Laying off Toledo police officers is back on the table if the union representing firefighters can keep the Finkbeiner administration from reducing the Toledo firefighter line strength, a top city leader said.
Less than 24 hours after Mayor Carty Finkbeiner announced his plan to reduce the contract-mandated 103 firefighters per day to 99, a Lucas County Common Pleas Court judge granted a temporary restraining order Friday to stop the change.
Robert Reinbolt, the mayor's chief of staff, said the city needs to save $2.5 million this year by reducing overtime in the fire department, reassigning more firefighters to the line, and taking a fire truck out of service - which would reduce the number of firefighters required to be on duty.
"Without that, I see no other option other than laying off police officers," Mr. Reinbolt said. "To me, their contract says I can take an apparatus out of service."
Toledo Firefighters Local 92 filed a complaint Friday claiming that a reduction in the daily number of firefighters working not only would violate the union's contract but also would create a safety issue for both the firefighters and the residents of Toledo.
The union asked that Judge Linda Jennings grant a preliminary restraining order against the change as well as a declaratory judgment that the city violated the collective bargaining agreement when it refused to timely arbitration of the union's grievance about the change.
After a brief hearing Friday, Judge Jennings granted the temporary restraining order and set a Feb. 25 hearing date.
Mr. Reinbolt warned that the city cannot afford to wait even a few weeks to cut the overtime costs.
The cost for fire department overtime is $10,000 a day, he said.
"That is going to force us to lay off, and the police department is the only place left," he said.
Mayor Finkbeiner, in a statement Friday night, said the level of public protection would have been virtually unaffected by removing a fire truck from service, which would save approximately $4,000 a day.
"The economic downturn requires budget-cutting measures," the mayor said. "If such measures are fought by each union, the city is in economic peril."
Mayor Finkbeiner on Thursday proposed a combination of cuts and new revenue to fill a $14 million budget hole.
In addition to the fire department cuts, he wants to slash $438,000 from the police department's overtime budget, training funds, and postage money.
The mayor's plan also would require city residents who work in another city to pay more income tax by eliminating 50 percent of the tax credit with other cities.
Toledo City Councilman George Sarantou said that part of the budget-balancing plan needs a complete vetting and public hearings.
Regarding the potential for police layoffs, Toledo City Council President Mark Sobczak said it is "not an automatic."
"My suggestion would be having an arbitration meeting and arbitrate the matter. That way there is no action until they know if they can or can't do it," he said.
Donato Iorio, lawyer for Local 92, said the union was "exceptionally pleased" that Judge Jennings recognized the inherent danger in reducing line strength.
"It sends a clear message to the mayor that we're willing to talk but we're not willing to compromise safety, not only for the firefighters but also for the public."
Mr. Iorio said a restraining order was necessary because the city had denied the union's request that the city maintain the "contractual status quo" while the issue went to arbitration.
According to the firefighters' contract, "the minimum daily line strength shall be one hundred and three (103) members." Mr. Iorio pointed out that there are no exceptions to the word "shall" and said that any action to reduce the staff would violate the contract.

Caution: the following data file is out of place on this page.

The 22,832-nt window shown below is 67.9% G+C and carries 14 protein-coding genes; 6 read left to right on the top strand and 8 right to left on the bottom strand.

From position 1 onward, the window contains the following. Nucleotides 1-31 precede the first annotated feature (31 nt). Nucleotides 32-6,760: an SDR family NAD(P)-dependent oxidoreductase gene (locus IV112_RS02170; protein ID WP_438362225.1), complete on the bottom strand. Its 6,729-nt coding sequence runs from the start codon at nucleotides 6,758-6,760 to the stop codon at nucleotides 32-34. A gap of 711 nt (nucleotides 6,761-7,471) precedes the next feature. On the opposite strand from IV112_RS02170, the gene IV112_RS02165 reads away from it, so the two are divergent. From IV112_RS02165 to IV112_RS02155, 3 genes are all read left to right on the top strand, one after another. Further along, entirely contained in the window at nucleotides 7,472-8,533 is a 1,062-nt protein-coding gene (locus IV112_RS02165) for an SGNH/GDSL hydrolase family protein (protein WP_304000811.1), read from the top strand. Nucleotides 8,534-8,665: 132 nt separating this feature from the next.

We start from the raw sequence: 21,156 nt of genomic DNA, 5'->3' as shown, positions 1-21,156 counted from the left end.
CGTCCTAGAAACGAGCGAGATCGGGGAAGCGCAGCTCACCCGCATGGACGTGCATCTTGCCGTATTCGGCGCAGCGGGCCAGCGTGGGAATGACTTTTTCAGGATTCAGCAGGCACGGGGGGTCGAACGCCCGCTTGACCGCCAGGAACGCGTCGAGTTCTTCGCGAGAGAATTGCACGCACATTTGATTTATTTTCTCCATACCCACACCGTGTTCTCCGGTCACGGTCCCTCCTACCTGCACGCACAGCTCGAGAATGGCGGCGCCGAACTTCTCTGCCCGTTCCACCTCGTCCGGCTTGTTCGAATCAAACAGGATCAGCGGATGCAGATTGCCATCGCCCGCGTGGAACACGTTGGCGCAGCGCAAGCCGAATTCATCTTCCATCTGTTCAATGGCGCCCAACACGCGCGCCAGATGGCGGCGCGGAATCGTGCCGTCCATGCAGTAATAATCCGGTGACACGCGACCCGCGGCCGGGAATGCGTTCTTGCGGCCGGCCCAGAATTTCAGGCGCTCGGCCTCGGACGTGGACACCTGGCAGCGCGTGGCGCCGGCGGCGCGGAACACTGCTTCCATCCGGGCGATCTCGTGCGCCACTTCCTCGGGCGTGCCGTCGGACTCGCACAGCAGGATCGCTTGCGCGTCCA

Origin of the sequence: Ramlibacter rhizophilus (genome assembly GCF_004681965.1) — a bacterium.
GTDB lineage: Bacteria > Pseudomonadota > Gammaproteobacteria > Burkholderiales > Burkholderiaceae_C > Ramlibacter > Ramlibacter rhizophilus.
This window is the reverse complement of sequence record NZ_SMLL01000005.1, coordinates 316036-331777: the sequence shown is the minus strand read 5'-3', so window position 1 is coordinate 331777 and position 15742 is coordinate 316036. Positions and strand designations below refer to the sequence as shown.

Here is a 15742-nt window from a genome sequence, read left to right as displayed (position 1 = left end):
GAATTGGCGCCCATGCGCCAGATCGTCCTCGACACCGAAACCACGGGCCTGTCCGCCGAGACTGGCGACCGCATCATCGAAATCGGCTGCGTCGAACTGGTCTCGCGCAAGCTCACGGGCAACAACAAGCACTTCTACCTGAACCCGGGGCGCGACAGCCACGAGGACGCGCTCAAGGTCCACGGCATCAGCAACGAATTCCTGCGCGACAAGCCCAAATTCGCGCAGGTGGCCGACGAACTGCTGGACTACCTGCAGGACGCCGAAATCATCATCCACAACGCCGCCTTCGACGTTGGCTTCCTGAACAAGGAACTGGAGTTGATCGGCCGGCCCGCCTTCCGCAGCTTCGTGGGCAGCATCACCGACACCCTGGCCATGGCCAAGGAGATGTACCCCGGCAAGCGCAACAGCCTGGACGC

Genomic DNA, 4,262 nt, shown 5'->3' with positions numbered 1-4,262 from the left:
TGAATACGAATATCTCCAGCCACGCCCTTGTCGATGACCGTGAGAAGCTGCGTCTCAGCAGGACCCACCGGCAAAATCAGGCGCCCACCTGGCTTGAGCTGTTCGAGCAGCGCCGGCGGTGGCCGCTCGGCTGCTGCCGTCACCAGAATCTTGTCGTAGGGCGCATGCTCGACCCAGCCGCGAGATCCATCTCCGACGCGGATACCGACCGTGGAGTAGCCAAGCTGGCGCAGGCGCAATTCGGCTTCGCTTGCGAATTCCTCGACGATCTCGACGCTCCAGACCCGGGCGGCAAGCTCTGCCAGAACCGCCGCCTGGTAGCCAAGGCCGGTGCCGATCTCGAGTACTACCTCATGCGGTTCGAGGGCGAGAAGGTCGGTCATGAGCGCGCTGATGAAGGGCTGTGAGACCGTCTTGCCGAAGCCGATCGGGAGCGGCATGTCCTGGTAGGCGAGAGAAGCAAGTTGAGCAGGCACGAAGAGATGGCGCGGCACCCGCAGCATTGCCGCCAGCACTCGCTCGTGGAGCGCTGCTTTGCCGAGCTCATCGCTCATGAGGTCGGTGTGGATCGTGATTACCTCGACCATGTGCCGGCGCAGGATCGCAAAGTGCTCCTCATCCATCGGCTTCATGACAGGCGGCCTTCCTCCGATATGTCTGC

Adam Loukx, Toledo's acting law director, argued that the issue is a matter not of safety but of money.
He also pointed to a paragraph in the contract that states the minimum staffing requirement "does not preclude consideration by the Department of Fire & Rescue Operations Administration for increases or reductions in the number of companies, or to changes in the types of companies utilized. Therefore, the total number required may vary from time to time according to the number of types of companies in service."
He said that the city still would maintain "services that will adequately protect and serve."
He declined to comment after the hearing.
Mr. Iorio said minimum staffing for firefighters was established in 1988 and that through numerous contracts, the city and union have agreed to keep it at 103. Attempts by the city to change it failed because of the contract, he added.
He said the city is attempting to cut levels during a time when service calls are at an all-time high. In 2008, he said, the department received more than 50,000 calls for service. That number is significantly higher than the approximately 40,000 calls received in 1988 when the minimum manning number was created, he said.
Mr. Iorio pointed out in court and in the complaint filed yesterday that Toledo's staffing levels are significantly lower than those in other Ohio cities.
Cincinnati tops the list with 0.56 firefighter per 1,000 people, he said. Canton staffs 0.47 firefighter per 1,000 people, and Akron staffs 0.39 per 1,000 people. Toledo is at the bottom of the list with 0.33 staffed per 1,000 people.
Fire Capt. Jim Martin, Local 92 president, who was one of six firefighters at the hearing, said the ruling would "keep the public and the members safe for the time being."
He added that the union is willing to work with the city to achieve financial stability, but that has to be accomplished in a way that doesn't compromise safety and response time.
"They were going to put a ladder truck out of service, Ladder 25, and that is the closest ladder truck to the university and to the mall," he said.
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